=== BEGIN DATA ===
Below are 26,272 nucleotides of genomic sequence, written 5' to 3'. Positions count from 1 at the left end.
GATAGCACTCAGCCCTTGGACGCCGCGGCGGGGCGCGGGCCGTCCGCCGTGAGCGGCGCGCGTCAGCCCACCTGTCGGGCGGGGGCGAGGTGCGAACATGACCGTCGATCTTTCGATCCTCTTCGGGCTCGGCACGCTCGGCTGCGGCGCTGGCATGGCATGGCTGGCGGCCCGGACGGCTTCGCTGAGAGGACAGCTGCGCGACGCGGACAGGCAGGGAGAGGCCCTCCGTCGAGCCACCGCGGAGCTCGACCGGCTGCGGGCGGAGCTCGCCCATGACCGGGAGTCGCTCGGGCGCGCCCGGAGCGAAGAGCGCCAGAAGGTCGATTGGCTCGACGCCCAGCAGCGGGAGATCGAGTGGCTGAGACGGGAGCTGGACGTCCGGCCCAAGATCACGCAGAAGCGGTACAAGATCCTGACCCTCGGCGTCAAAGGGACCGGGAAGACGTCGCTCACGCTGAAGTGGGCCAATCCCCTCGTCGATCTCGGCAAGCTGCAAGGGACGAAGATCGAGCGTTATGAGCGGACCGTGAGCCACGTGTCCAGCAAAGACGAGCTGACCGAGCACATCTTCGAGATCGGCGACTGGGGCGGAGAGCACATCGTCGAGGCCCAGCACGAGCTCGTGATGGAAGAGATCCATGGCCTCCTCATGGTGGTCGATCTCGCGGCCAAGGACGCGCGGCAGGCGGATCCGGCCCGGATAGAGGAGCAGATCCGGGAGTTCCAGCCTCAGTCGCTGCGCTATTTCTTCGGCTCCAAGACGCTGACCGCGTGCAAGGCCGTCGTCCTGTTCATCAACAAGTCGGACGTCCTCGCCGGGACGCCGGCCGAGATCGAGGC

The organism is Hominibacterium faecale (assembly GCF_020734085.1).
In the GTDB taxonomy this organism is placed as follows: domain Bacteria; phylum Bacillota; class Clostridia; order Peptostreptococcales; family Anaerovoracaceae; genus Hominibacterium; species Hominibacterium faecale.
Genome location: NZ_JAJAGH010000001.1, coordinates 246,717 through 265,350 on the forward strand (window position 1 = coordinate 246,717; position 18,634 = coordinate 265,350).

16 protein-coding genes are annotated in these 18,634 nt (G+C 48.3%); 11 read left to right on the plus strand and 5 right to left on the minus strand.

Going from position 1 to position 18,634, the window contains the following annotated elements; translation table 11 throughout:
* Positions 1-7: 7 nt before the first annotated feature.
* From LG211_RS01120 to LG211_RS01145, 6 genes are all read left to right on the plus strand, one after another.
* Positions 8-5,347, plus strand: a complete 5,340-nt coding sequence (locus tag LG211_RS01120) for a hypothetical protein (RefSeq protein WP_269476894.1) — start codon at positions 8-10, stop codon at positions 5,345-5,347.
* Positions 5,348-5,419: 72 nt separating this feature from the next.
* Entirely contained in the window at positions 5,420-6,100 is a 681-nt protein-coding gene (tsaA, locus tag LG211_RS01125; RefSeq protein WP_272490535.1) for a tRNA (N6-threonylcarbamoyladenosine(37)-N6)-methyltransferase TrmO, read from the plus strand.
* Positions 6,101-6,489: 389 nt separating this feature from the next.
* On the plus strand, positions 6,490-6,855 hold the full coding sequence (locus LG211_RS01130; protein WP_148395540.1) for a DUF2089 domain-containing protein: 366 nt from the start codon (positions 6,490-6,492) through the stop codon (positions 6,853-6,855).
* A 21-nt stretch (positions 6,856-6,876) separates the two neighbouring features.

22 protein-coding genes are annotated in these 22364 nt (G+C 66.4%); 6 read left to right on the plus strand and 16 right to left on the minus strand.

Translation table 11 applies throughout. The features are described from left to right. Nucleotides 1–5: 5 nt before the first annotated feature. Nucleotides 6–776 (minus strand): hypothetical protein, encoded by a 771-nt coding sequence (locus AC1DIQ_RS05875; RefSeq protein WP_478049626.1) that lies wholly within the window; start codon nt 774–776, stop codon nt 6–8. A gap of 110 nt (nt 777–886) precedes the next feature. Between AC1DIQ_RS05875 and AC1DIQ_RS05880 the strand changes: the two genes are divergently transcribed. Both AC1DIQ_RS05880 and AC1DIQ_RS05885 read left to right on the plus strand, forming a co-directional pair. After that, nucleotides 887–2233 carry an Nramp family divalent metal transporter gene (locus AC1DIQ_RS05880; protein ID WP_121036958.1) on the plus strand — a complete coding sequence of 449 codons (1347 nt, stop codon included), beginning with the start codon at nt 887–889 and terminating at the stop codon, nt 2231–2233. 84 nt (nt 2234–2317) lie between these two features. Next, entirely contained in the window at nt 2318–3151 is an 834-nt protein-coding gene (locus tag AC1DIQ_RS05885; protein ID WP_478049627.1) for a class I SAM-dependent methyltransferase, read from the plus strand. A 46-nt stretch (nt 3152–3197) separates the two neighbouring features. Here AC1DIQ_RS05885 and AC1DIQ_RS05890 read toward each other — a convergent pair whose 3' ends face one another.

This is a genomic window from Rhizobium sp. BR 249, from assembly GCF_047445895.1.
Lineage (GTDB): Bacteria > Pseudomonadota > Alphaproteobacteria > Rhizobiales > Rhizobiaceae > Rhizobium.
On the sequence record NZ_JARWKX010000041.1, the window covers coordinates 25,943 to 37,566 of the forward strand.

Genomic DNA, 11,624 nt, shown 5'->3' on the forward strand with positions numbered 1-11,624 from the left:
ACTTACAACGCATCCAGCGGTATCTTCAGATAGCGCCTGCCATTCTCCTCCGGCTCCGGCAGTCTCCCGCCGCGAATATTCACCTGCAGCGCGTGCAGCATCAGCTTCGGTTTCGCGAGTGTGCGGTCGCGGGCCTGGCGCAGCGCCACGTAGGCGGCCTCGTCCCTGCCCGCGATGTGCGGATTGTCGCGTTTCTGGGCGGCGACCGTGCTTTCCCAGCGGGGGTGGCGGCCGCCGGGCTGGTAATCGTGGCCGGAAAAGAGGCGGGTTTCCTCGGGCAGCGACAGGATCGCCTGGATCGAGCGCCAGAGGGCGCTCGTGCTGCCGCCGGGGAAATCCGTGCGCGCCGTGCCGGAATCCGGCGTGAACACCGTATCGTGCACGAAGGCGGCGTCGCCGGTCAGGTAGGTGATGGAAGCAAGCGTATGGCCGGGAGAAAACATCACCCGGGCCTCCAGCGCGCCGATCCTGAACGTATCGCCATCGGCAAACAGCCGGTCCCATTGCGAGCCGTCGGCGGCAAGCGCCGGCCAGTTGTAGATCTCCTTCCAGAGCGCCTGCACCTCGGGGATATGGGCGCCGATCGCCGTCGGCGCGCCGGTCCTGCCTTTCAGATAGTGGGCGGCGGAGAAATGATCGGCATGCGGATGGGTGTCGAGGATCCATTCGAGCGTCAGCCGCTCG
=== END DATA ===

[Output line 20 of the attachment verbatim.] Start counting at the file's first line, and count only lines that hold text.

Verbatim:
On the sequence record NZ_JARWKX010000041.1, the window covers coordinates 25,943 to 37,566 of the forward strand.